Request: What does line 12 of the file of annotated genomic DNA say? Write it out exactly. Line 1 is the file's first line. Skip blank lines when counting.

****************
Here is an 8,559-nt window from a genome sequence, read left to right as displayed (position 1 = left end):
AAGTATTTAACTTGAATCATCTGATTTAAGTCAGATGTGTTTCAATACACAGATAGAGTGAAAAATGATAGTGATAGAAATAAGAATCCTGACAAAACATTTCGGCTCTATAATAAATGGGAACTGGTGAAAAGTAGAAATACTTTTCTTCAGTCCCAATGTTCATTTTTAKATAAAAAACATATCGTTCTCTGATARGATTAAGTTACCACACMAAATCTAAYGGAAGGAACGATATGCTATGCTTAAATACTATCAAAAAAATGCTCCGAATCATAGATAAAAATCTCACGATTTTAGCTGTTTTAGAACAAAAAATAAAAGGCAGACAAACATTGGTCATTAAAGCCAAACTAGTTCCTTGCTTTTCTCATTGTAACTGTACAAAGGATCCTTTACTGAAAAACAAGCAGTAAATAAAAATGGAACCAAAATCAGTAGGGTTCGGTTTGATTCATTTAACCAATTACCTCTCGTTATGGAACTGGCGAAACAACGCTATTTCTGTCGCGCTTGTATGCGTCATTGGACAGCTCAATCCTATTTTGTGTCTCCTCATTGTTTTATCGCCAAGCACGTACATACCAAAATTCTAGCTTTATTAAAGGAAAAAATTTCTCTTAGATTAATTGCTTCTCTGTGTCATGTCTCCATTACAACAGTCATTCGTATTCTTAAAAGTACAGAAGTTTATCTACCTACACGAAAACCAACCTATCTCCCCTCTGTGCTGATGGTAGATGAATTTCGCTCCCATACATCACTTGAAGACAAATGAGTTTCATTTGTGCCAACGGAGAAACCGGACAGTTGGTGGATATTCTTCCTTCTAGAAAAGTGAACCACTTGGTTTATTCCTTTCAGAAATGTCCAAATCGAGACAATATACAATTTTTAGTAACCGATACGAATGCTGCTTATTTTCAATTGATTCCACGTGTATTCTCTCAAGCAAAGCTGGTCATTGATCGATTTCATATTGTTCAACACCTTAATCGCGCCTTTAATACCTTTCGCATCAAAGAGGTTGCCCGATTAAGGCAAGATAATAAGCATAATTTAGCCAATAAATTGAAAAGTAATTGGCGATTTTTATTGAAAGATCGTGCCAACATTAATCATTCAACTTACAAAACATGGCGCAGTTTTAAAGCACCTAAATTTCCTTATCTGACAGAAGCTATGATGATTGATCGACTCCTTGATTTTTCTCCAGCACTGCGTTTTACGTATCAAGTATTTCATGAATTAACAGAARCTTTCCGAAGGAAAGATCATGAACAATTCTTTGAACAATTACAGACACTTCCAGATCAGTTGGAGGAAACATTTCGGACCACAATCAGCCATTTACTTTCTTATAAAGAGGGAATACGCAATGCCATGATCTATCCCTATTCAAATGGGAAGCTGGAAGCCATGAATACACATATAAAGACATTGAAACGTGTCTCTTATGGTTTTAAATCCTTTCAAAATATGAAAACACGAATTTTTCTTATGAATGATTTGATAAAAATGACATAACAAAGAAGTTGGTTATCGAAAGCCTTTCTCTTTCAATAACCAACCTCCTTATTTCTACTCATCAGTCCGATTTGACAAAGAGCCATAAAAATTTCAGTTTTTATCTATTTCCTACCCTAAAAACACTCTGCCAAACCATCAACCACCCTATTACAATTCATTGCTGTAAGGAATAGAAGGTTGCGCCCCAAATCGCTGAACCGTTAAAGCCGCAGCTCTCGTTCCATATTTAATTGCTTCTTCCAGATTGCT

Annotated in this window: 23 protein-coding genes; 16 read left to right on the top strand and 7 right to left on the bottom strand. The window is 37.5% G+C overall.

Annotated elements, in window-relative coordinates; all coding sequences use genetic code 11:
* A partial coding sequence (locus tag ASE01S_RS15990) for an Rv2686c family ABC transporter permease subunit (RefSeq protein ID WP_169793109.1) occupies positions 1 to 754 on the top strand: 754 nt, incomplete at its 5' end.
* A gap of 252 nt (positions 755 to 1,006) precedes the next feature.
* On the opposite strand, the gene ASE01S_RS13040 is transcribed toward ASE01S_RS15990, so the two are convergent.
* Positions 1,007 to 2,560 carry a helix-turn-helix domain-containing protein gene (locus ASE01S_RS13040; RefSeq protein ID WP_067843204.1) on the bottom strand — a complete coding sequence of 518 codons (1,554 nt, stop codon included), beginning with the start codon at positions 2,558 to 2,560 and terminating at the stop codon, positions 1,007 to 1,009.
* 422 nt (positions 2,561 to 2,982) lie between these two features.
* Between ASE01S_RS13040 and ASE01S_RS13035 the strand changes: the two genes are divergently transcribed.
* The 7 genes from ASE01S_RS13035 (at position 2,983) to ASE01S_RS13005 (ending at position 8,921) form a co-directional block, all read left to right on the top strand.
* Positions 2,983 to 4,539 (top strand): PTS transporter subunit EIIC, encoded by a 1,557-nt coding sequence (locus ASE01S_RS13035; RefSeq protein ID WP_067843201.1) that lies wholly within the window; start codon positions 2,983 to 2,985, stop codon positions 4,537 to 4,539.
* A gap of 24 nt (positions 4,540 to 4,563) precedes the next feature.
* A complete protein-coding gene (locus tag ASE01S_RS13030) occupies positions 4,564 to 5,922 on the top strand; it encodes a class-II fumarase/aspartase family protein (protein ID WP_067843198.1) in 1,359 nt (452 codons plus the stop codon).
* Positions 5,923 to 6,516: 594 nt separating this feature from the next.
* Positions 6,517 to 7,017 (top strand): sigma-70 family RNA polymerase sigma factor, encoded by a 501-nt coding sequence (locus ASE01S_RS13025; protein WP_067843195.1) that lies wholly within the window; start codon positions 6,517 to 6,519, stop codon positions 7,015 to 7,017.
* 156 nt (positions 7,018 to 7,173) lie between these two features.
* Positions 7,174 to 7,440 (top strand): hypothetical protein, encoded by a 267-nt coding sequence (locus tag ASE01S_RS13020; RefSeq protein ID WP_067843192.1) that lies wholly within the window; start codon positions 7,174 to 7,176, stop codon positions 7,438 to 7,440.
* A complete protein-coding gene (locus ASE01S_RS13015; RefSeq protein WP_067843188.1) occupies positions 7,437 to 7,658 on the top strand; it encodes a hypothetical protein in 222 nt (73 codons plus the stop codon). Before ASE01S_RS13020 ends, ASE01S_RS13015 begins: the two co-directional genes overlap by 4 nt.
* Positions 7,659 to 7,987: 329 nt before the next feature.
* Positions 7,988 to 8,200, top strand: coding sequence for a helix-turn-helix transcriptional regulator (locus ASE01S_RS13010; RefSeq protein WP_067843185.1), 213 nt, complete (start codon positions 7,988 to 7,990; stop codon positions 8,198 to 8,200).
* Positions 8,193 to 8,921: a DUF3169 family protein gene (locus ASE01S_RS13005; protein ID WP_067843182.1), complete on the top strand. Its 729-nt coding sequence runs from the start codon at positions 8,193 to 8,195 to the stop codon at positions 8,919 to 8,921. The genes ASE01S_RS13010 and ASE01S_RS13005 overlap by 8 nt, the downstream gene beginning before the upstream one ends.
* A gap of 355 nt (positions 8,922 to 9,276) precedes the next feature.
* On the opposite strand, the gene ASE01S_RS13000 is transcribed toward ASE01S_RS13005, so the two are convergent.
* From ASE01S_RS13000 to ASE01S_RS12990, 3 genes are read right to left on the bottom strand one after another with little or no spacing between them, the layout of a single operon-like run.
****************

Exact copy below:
* Positions 2,983 to 4,539 (top strand): PTS transporter subunit EIIC, encoded by a 1,557-nt coding sequence (locus ASE01S_RS13035; RefSeq protein ID WP_067843201.1) that lies wholly within the window; start codon positions 2,983 to 2,985, stop codon positions 4,537 to 4,539.